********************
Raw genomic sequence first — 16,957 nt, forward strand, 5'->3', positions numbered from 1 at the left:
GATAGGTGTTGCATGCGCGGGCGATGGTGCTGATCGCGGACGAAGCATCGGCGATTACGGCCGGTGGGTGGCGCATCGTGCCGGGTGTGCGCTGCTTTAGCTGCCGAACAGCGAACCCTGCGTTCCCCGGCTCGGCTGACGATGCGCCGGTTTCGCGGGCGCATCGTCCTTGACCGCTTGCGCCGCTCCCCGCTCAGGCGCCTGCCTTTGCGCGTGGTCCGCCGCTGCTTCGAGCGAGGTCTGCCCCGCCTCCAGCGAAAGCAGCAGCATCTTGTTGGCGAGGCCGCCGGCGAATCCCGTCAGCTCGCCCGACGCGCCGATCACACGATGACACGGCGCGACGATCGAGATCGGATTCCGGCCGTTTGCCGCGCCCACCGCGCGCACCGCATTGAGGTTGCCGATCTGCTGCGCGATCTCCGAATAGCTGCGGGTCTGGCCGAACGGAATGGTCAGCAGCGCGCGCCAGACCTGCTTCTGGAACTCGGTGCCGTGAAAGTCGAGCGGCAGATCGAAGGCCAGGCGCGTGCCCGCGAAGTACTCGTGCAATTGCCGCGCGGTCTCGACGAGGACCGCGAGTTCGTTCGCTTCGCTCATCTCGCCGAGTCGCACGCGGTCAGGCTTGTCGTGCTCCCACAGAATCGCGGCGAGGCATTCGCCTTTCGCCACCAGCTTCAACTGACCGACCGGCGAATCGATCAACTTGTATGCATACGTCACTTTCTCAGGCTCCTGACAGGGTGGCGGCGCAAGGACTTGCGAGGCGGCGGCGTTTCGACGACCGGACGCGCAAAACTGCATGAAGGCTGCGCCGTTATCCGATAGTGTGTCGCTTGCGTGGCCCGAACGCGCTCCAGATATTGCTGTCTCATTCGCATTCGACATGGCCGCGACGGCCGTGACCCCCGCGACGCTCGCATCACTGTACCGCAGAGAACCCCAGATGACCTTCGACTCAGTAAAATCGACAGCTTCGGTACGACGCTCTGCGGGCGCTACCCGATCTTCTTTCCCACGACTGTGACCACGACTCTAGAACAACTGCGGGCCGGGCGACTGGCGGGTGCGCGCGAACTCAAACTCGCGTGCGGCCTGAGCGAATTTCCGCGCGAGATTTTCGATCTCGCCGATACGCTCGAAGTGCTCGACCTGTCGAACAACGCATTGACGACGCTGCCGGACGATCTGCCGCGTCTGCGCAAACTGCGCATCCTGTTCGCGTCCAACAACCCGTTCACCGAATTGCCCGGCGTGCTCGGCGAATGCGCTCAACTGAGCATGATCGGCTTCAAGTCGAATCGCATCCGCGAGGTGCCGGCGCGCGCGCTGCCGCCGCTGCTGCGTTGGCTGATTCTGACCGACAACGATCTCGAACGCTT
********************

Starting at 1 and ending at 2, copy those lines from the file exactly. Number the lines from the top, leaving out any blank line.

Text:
Raw genomic sequence first — 16,957 nt, forward strand, 5'->3', positions numbered from 1 at the left:
GATAGGTGTTGCATGCGCGGGCGATGGTGCTGATCGCGGACGAAGCATCGGCGATTACGGCCGGTGGGTGGCGCATCGTGCCGGGTGTGCGCTGCTTTAGCTGCCGAACAGCGAACCCTGCGTTCCCCGGCTCGGCTGACGATGCGCCGGTTTCGCGGGCGCATCGTCCTTGACCGCTTGCGCCGCTCCCCGCTCAGGCGCCTGCCTTTGCGCGTGGTCCGCCGCTGCTTCGAGCGAGGTCTGCCCCGCCTCCAGCGAAAGCAGCAGCATCTTGTTGGCGAGGCCGCCGGCGAATCCCGTCAGCTCGCCCGACGCGCCGATCACACGATGACACGGCGCGACGATCGAGATCGGATTCCGGCCGTTTGCCGCGCCCACCGCGCGCACCGCATTGAGGTTGCCGATCTGCTGCGCGATCTCCGAATAGCTGCGGGTCTGGCCGAACGGAATGGTCAGCAGCGCGCGCCAGACCTGCTTCTGGAACTCGGTGCCGTGAAAGTCGAGCGGCAGATCGAAGGCCAGGCGCGTGCCCGCGAAGTACTCGTGCAATTGCCGCGCGGTCTCGACGAGGACCGCGAGTTCGTTCGCTTCGCTCATCTCGCCGAGTCGCACGCGGTCAGGCTTGTCGTGCTCCCACAGAATCGCGGCGAGGCATTCGCCTTTCGCCACCAGCTTCAACTGACCGACCGGCGAATCGATCAACTTGTATGCATACGTCACTTTCTCAGGCTCCTGACAGGGTGGCGGCGCAAGGACTTGCGAGGCGGCGGCGTTTCGACGACCGGACGCGCAAAACTGCATGAAGGCTGCGCCGTTATCCGATAGTGTGTCGCTTGCGTGGCCCGAACGCGCTCCAGATATTGCTGTCTCATTCGCATTCGACATGGCCGCGACGGCCGTGACCCCCGCGACGCTCGCATCACTGTACCGCAGAGAACCCCAGATGACCTTCGACTCAGTAAAATCGACAGCTTCGGTACGACGCTCTGCGGGCGCTACCCGATCTTCTTTCCCACGACTGTGACCACGACTCTAGAACAACTGCGGGCCGGGCGACTGGCGGGTGCGCGCGAACTCAAACTCGCGTGCGGCCTGAGCGAATTTCCGCGCGAGATTTTCGATCTCGCCGATACGCTCGAAGTGCTCGACCTGTCGAACAACGCATTGACGACGCTGCCGGACGATCTGCCGCGTCTGCGCAAACTGCGCATCCTGTTCGCGTCCAACAACCCGTTCACCGAATTGCCCGGCGTGCTCGGCGAATGCGCTCAACTGAGCATGATCGGCTTCAAGTCGAATCGCATCCGCGAGGTGCCGGCGCGCGCGCTGCCGCCGCTGCTGCGTTGGCTGATTCTGACCGACAACGATCTCGAACGCTT